San Francisco, Paris of the West, part 2
Posted by G.A. Matiasz on October 14, 2013
In an alternate evolutionary scenario, the asteroid that slammed into the Earth some 66 million years ago to create the Chicxulub crater, enshroud the planet in a decades long “nuclear winter,” cause the extinction of non-avian dinosaurs, and bring about the rise of the mammals never happened. The large dinosaurs grew bigger, more competitive and fewer, leading to the virtual extinction of all their smaller cousins and competing mammals. Then, in a further evolutionary twist, a handful of ultra-dinosaurs developed and all but wiped out the large dinosaurs, leaving only a scattering of small dinosaurs and mammals to survive across a gutted planet.
The somewhat flawed analogy here is to bookstores.
When I was growing up, and aside from paperback book racks in every drugstore and mom-and-pop bookshops, small, medium and large bookstores abounded. Then came the book chains—the Pickwicks, Crown, B Daltons, Borders, and Barnes & Nobles. Following Marx’s inescapable logic of capitalist competition, the bookstore chains grew and competed and killed each other off, until only two monopolies remained; Borders and Barnes & Nobles. In the process, virtually all the smaller bookstores disappeared or were done in. When I last visited NYC, Barnes & Noble was on every other block, and bookstores like Forbidden Planet had been unceremoniously killed off. Then, Amazon, the mega-monopoly, arose. Borders bit the dust, and sickly Barnes & Nobles is holding on by a thread. In the cracks left by this “free market” debacle, there are still small bookstores left, but they are non-existent in some places, and few and far between in other locations.
So now we’re in the present, both here in San Francisco and in Paris. Paris first. As I posted below, there are three well-known English-language bookstores in Paris, and the San Francisco Book Company has kindly provided this link to a list of some 240 plus bookstores in the 6th Arrondissemont alone. In Paris, France, where the bourgeoisie rose to power and ushered in modern capitalism, chain bookstores are held at bay and independent bookshops of all sizes and shapes are alive and well.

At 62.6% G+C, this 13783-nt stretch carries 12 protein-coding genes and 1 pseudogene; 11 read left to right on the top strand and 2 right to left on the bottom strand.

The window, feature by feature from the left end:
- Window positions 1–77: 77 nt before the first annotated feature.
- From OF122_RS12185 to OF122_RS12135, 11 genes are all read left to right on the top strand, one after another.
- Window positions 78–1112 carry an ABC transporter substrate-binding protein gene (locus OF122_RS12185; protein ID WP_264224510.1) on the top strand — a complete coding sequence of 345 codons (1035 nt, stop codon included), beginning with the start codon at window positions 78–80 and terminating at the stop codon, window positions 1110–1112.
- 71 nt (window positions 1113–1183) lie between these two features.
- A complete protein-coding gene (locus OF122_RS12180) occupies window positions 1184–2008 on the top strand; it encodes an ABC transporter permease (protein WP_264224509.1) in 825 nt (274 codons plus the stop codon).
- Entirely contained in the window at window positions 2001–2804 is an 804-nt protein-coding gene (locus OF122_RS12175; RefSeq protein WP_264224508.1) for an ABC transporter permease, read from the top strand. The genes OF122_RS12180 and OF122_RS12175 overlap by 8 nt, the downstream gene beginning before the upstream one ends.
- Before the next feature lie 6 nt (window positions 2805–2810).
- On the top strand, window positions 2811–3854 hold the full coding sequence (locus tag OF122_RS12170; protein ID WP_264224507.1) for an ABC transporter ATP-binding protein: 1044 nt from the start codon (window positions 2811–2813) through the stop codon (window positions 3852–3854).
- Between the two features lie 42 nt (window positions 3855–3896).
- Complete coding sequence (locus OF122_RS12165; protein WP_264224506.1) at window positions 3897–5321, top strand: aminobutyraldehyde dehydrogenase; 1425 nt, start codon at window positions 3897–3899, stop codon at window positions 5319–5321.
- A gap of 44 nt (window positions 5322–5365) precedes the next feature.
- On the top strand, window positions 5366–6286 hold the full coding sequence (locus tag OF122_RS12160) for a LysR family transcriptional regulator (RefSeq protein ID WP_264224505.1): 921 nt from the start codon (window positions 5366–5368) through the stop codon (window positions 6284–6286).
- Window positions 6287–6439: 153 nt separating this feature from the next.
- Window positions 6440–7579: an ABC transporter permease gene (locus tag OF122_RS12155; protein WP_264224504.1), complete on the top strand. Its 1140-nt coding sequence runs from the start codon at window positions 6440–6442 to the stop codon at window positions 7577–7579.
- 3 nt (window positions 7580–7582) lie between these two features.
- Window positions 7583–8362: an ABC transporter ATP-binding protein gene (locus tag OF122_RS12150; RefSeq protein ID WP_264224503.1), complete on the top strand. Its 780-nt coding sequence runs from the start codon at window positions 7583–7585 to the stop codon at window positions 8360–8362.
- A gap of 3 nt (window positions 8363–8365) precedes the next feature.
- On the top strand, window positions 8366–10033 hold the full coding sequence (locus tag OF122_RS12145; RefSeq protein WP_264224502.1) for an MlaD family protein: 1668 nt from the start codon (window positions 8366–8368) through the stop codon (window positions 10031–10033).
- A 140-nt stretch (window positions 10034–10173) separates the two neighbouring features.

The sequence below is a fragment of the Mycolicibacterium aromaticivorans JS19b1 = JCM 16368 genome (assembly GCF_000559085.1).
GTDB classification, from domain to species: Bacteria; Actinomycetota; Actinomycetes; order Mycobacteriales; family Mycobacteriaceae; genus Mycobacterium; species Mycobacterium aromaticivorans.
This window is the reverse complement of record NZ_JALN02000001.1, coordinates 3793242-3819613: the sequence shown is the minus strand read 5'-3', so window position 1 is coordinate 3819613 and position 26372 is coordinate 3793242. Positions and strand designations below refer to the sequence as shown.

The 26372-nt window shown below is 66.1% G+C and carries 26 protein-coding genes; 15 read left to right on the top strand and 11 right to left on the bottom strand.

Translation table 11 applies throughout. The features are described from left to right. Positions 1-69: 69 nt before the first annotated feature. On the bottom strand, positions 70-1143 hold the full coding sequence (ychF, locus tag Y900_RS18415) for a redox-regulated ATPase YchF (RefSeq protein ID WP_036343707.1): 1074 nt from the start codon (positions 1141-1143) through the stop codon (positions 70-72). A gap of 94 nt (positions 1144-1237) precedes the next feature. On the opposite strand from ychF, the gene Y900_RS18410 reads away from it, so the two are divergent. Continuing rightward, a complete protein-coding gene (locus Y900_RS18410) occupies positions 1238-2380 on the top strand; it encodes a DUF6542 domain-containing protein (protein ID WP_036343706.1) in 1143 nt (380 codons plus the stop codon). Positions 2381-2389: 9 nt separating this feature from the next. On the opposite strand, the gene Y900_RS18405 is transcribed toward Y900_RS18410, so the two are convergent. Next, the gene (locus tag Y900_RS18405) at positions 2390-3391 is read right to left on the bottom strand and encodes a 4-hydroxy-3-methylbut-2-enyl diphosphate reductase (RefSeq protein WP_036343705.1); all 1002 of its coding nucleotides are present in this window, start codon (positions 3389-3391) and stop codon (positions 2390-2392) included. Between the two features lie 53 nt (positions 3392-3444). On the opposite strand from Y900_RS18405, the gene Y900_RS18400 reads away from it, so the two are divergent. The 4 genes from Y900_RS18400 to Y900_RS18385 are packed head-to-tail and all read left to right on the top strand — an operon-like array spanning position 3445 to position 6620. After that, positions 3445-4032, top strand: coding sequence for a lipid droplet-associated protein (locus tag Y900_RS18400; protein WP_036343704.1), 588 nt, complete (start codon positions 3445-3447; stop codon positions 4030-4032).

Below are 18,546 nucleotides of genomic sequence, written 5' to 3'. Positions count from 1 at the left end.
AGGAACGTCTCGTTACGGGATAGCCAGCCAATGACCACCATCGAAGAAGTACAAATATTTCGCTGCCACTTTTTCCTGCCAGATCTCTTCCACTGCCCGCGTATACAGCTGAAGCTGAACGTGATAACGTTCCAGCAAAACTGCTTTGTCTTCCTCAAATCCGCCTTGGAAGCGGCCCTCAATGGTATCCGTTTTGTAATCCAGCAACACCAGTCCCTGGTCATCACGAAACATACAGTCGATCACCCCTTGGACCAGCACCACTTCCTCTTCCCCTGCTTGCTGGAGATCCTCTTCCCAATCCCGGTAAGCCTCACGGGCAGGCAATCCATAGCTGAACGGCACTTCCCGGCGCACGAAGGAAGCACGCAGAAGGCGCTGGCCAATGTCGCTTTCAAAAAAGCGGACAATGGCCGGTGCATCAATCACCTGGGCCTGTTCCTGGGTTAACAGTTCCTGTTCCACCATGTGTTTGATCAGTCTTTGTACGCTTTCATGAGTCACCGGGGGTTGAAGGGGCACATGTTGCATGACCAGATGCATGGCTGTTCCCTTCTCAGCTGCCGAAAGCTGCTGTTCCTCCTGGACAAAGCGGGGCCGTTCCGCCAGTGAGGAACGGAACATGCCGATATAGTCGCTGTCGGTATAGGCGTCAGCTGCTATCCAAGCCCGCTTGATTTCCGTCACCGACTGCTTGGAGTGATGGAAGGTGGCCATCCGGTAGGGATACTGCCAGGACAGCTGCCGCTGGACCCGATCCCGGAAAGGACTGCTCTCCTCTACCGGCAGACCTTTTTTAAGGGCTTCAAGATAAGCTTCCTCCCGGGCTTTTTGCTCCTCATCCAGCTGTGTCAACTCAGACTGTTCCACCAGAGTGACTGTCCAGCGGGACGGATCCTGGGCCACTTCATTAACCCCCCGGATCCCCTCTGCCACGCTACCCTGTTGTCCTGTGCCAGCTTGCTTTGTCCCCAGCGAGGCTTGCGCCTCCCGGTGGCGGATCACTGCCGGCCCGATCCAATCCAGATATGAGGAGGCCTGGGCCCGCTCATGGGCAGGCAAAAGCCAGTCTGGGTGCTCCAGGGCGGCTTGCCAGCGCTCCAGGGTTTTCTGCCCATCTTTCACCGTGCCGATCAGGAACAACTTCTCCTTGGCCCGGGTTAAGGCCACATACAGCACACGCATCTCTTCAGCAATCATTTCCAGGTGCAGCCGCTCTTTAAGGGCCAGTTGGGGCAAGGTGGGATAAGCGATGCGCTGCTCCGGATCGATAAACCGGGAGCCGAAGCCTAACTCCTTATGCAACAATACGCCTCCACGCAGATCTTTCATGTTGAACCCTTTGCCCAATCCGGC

Not so in San Francisco. Borders is gone, and Barnes & Noble has been reduced to four stores scattered in Bay Area cities immediately surrounding San Francisco. In the process of the demise of these two monopolies, a number of other local independent bookstores went belly up; Stacy’s, Clean Well Lighted, Cody’s… Amidst the carnage however, small indie bookstores have survived and some still thrive in the Bay Area. In my three neighborhoods, three bookstores of note pursue differing strategies for survival.
In the Haight, and aside from the very limited, anarchist specific Bound Together Books, there’s Booksmith. Booksmith is a full-service, full-hour, full-inventory destination bookshop that is a wonder to browse. It’s a stand alone bookstore with book events, author signings, literature readings, etc.
Phoenix Books in Noe Valley is part of a small, local, one-owner chain of used bookstores that also sells new books. This indie chain includes Alley Cat Books, Badger Books, and Dog-Eared Books. Phoenix survived the death of Cover-to-Cover and the Mystery Bookstore in Noe Valley and was recently sold to a local buyer to keep the rest of the chain solvent. Unfortunately, Zoltar, the gypsy fortune teller, will not be staying.
Finally, there’s Books, Inc in the Castro/Eureka Valley neighborhood; gay-oriented, but still very much a full-service bookstore that weathered the death of A Different Light bookstore. Books Inc is an example of a mini-chain that is bigger than just San Francisco. Bay Area wide, Books Inc is a regional success story, with stores at SFO, the Ferry Building and surrounding cities, that hasn’t gotten too big for its britches. It also has book events, author readings and signings, and the like.
Books Inc is part of IndieBound, a consortium of independent bookstores which uses Kobo, the ebook reader as an alternative to Amazon’s Kindle and Barnes & Noble’s Nook. I own a Kobo, and I’m proud to support local, independent bookstores.